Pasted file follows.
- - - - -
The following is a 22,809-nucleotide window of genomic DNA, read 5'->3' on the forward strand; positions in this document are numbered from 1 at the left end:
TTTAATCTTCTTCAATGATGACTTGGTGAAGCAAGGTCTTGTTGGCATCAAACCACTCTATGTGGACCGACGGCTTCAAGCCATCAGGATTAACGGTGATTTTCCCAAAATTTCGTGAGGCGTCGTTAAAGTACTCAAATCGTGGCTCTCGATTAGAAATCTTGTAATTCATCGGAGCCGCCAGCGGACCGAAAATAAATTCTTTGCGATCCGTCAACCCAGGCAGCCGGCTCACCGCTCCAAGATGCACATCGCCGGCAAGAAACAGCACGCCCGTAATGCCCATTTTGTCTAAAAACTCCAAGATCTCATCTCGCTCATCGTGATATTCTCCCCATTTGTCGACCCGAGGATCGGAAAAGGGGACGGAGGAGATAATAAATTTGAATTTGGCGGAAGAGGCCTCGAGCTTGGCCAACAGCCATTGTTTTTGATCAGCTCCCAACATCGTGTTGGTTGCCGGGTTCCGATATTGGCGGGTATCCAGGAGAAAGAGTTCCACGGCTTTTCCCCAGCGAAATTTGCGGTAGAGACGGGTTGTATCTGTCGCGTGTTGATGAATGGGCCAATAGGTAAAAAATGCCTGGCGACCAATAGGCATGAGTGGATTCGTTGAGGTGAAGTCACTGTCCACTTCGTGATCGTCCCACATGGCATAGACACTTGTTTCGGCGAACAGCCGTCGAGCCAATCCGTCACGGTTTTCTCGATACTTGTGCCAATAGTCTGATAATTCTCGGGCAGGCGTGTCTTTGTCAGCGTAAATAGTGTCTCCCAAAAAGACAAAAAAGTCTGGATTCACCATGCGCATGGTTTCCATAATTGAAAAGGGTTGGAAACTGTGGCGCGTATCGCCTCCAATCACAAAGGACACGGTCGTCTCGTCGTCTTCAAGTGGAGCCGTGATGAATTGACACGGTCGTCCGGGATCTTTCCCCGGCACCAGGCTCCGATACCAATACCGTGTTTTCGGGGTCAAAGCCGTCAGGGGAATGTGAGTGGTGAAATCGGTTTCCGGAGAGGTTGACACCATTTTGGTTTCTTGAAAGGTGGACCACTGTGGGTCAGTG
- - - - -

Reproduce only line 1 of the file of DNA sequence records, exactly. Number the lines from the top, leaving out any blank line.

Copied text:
The following is a 22,809-nucleotide window of genomic DNA, read 5'->3' on the forward strand; positions in this document are numbered from 1 at the left end: